Gone! Omar al-Bashir and his failed identity politics

Ethnicity and religion have been the driving force of Sudan’s politics, until now
Sudanese demonstrators chant slogans as they gather in a street in central Khartoum on April 11, 2019, immediatly after one of Africa’s longest-serving presidents was toppled by the army. – Organisers of protests for the ouster of Sudanese president Omar al-Bashir rejected his toppling by the army Thursday as a “coup conducted by the regime” and vowed to keep up their campaign. (Photo by AHMED MUSTAFA / AFP)

Ethnicity and religion have framed Sudan’s politics since its independence in 1959. The country’s two civil wars have been understood as conflicts between the predominantly Arab, Muslim North and the largely African, Christian South.

President Gaafar Nimeiry deepened the crisis when in 1983 he decreed sharia would be national law. President Omar al-Bashir cemented the divide with his own aggressively Islamist policies which included harbouring Osama bin Laden in the 1990s. His patent objective was to create an Arab Islamist state but it was met with an equally direct response from the South; a fight for their independence.

The narrative of a Christian South being persecuted by a Muslim north was set and the international community helped to amplify it. The US, facilitated by the bipartisan, congressional “Sudan Caucus”, was especially active in keeping the peace process on the global agenda.  A peace agreement was eventually signed with the backing of President George W. Bush, an evangelical Christian himself.

South Sudan’s independence did not bring an end to the ethno-religious troubles of the country. Atrocities committed in Darfur again received significant international media attention with Hollywood stars like George Clooney, Don Cheadle, Matt Damon and Brad Pitt shining a light on the issue.

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Declaration of war

The coin has two faces and the other side of this one is economic.

Decades of corruption, sanctions, economic ineptness, loss of oil income to South Sudan and the final nail, IMF austerity prescriptions, left Sudan’s economy in tatters.

With 80% of the oil going to South Sudan in 2011, al-Bashir was adamant about retaining the remaining 20%, which lies in South Kordofan, one of three contested regions along with Darfur and the Blue Nile.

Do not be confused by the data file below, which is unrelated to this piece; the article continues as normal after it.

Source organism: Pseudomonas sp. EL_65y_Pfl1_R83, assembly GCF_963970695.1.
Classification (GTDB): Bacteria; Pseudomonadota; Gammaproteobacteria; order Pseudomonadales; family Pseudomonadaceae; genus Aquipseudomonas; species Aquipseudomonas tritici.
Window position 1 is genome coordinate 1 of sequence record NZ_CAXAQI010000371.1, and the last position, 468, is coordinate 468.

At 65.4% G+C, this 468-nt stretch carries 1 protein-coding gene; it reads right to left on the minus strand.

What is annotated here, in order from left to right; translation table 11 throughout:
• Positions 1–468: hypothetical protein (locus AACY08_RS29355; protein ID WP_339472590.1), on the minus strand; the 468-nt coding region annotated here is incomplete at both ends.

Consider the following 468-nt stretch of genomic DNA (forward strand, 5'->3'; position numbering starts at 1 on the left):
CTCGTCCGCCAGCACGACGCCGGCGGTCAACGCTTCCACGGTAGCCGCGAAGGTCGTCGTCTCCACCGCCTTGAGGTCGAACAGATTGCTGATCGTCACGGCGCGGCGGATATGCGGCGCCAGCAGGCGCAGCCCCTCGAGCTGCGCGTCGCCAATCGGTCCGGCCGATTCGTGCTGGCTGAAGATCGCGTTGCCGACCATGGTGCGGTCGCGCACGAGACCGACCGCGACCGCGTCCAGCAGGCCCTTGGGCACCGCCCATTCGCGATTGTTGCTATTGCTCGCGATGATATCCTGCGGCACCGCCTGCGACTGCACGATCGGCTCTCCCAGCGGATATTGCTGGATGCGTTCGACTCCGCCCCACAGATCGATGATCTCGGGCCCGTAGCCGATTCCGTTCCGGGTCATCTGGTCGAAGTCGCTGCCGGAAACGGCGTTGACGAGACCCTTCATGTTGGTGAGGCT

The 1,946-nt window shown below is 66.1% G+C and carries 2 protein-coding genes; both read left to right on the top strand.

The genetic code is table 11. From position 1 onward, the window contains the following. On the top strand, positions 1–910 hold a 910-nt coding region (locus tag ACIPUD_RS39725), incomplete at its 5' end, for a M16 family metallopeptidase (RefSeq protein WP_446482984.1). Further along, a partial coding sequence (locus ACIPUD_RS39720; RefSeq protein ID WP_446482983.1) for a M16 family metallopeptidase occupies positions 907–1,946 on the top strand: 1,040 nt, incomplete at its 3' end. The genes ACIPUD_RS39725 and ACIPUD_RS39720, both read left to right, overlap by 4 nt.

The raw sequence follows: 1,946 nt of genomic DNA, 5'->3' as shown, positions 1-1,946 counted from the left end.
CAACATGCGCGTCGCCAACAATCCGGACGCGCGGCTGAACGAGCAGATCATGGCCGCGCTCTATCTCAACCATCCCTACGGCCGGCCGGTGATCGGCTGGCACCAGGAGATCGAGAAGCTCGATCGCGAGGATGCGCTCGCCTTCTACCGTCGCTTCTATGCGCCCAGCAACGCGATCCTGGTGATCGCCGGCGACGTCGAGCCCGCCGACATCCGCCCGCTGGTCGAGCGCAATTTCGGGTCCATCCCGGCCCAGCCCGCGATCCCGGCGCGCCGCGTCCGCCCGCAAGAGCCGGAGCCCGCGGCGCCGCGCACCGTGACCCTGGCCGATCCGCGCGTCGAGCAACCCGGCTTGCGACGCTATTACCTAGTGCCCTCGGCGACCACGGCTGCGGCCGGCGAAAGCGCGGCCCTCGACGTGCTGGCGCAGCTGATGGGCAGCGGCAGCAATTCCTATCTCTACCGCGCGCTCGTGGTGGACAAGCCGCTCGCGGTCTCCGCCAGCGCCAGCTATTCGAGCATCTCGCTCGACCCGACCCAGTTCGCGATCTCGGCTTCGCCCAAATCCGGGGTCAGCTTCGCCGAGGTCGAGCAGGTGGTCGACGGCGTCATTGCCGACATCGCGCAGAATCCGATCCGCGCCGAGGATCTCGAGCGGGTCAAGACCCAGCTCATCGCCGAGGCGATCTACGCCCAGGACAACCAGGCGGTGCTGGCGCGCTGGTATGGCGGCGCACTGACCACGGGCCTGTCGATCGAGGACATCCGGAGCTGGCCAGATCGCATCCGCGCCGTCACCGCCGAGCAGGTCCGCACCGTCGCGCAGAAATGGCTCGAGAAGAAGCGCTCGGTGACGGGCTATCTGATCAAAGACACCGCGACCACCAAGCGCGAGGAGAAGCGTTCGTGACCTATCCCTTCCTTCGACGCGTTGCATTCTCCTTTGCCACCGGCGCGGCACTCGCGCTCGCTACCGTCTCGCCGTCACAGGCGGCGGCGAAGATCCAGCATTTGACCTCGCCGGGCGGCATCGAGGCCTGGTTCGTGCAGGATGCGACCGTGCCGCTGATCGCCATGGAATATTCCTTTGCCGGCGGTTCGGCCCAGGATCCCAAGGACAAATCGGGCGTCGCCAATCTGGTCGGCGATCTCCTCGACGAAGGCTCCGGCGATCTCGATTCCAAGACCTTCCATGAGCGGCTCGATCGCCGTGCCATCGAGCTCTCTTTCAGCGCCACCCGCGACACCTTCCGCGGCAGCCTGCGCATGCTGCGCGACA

Faced with the certain secession of the south, a defiant al-Bashir declared in 2010, “If South Sudan secedes, we will change the constitution, and at that time there will be no time to speak of diversity of culture and ethnicity…Sharia and Islam will be the main source for the constitution, Islam the official religion and Arabic the official language.”

This was clearly not to be countenanced by people already engaged in armed struggle for their cultural, religious and economic freedom.

Kamal Kambal, of Nuba Mountains Solidarity Abroad, responded by saying “this is the reason why the southerners want to break away.” He reiterated that the Nuba (of South Kordofan) had been fighting side by side with the south “to prevent the imposition of sharia law and Arabic culture”.

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“For us, this statement is a declaration of war,” Kambal concludes.

By the time protests broke out in December 2018, al-Bashir’s ethno-religious incitement was a well-established tactic that he must have credited, at least partially, for keeping him in power all those years. So after failing to repress the protests with teargas and live ammunition, Omar al-Bashir pulled out a familiar weapon, ethno-religious division.

‘We are all Darfur!’

In late December a group of 32 Darfurian men were arrested, tortured, and paraded on state media as a Mossad-trained terror cell. Bashir accused the men of planning to bomb the protests they had apparently instigated. No doubt expecting that the well-worn trope of the hyper-aggressive, dangerous and anti-Islamic Darfurian would do its work.

It did not. The Darfurian men were all identified by their university mates as fellow students and the protests took up a new chant, “You racist egomaniac, we are all Darfur!”

This latest uprising against Sudan’s political establishment has been more Sudanese, in the truest sense, than any other before. The protests first began in the countryside, not in Khartoum. They have not been confined to middle class professionals and unemployed students.

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Reports emerged of tea sellers in Khartoum – typically women at the bottom of the societal rung – sharing their daily earnings to defray each woman’s losses as they took turns to attend the protests. People’s transportation costs were crowdfunded online to allow them attend marches and sit-ins.

Images of the protests have shown Sudanese – Arab, Afro-Arab, Arabised Afro, African, Muslim, Christian, Civilian, Military, Men, Women – standing side by side; and on the same side of the country’s historic moment irrespective of their differences.

On Thursday April 11, they won. Omar al-Bashir’s 30-year rule came to an end.

It is only the first victory though. The road to true revolution will be long and perhaps winding but the Sudanese people, together, have begun that journey.

In the end, under the right (or wrong) conditions, people will revolt and longstanding tricks will lose their hold as they did under al-Bashir.

All politicians under-serving their people, should take note.

The views expressed in this piece are the author’s own and do not necessarily reflect News Central’s editorial stance.

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